HTML5: The only way we’re going to get standard media codecs

According to a recent article on Slashdot, any hope of getting media codecs added to the HTML5 standard is going down in flames.

HTML5 editor Ian Hickson stated on the WHATWG list (the dev list for HTML5) that

After an inordinate amount of discussions, both in public and privately, 
on the situation regarding codecs for <video> and <audio> in HTML5, I have 
reluctantly come to the conclusion that there is no suitable codec that 
all vendors are willing to implement and ship.

I have therefore removed the two subsections in the HTML5 spec in which 
codecs would have been required, and have instead left the matter 
undefined, as has in the past been done with other features like <img> and 
image formats, <embed> and plugin APIs, or Web fonts and font formats.

Well, frack. That really cracks my barnacles. (Yes, I’m trying to keep it PG here).

Opera, Mozilla, and Google are all on board with implementing support for the OggTheora and OggVorbis codecs, but unfortunately Apple and Microsoft are not. Actually, I should state that Opera, Mozilla, and Google already have support for these codecs in their repositories, and all three will have releases that support the codecs very soon.

So what do we do with Apple and Microsoft? According to Hickson, “Apple refuses to implement Ogg Theora in Quicktime… citing lack of hardware support and an uncertain patent landscape.” Microsoft, on the other hand, “has not commented on their intent to support at all.”

So here’s what we’re going to do. First, if Microsoft doesn’t want to bring Internet Explorer to the party, then I guess that’s their loss. We can use the idea behind Video For Everybody to support IE by falling back to Cortado to play the Ogg media. It’s not ideal, but it will work.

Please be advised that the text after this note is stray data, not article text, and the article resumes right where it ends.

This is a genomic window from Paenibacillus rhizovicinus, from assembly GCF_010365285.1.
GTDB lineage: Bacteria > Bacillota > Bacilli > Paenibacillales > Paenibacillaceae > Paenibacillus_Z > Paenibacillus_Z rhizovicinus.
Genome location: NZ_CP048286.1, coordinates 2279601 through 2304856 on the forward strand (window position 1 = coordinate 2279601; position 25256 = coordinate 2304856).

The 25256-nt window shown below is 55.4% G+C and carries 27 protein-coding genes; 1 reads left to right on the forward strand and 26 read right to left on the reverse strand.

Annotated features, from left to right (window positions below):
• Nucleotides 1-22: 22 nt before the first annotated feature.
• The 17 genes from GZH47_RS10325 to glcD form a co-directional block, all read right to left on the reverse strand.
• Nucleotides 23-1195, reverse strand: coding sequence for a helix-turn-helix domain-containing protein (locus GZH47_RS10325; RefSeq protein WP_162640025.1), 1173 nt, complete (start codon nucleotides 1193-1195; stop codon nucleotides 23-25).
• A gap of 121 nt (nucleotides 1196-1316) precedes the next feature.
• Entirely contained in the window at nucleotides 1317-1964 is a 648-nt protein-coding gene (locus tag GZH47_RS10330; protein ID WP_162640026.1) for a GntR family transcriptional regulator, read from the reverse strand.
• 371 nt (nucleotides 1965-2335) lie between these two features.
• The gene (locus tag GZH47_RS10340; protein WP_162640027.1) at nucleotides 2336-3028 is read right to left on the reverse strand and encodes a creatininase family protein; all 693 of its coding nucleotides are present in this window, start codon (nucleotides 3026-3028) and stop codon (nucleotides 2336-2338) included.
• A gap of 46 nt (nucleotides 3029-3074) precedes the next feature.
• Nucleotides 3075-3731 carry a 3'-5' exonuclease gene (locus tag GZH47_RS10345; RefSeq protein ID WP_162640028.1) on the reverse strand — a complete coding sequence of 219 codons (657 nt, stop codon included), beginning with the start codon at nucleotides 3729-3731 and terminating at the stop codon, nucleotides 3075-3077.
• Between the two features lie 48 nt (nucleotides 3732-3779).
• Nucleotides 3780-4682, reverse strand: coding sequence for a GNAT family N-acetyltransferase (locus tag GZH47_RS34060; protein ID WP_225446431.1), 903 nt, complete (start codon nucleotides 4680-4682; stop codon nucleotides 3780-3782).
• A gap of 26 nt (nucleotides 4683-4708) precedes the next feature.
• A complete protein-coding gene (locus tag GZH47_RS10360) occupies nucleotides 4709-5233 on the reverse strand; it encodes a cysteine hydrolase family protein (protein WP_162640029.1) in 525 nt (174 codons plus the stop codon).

Now on to the Apples. First, right off the bat, I’m going to say that if you have an iPhone then you’re kind of hosed. More on that later. If you’re running Safari on OSX then you’re so incredibly close to being able to play Ogg Formats. Safari supports the <video> tag, so all you have to do is download and install the XiphQT components.

About the iPhones. Unless you jailbreak the thing, it’s a locked-down, turn-around, say your prayers to Jobs kind of platform. I hope a method of getting the Ogg codecs on to the iPhone surfaces, but if it doesn’t then you’re going to be stuck. If you’re just a hapless user, I’m sincerely sorry; if you’re a geek, then you know that you really should have known better. Either way, please, PLEASE start reading up on software freedom. I personally think it’s important and hope that after having this experience you will understand why it’s important, too.

The biggest thing we can do right now is to get widespread support in modern browsers to support the video tag + ogg formats. Here’s how:

If you have a Mac or know someone with a Mac:
Install Firefox
Use Safari and install the XiphQT components.

If you are running MS-Windows:
Install Firefox. (IE is rather hopeless at this point)

If you’re running GNU/Linux system:
You’re probably already using a Free browser and have support for Ogg Theora and Ogg Vorbis. If not, install Firefox using your package manager.

Giving people a browser that supports the video tag and Free/Open Standards is fast to do, it’s easy to explain to people why they should install the support, and it’s easy to test the browser once you’ve finished the install — just try out the test video here. Each Mac that has OggTheora/OggVorbis support makes us that much closer to having a true standard for codecs in HTML.

Will this actually get the Ogg codecs placed back into the HTML5 spec? Probably not. But it’s the best chance we have right now of ensuring that there are standard audio/video codecs in the next version of HTML.

Let’s get started!



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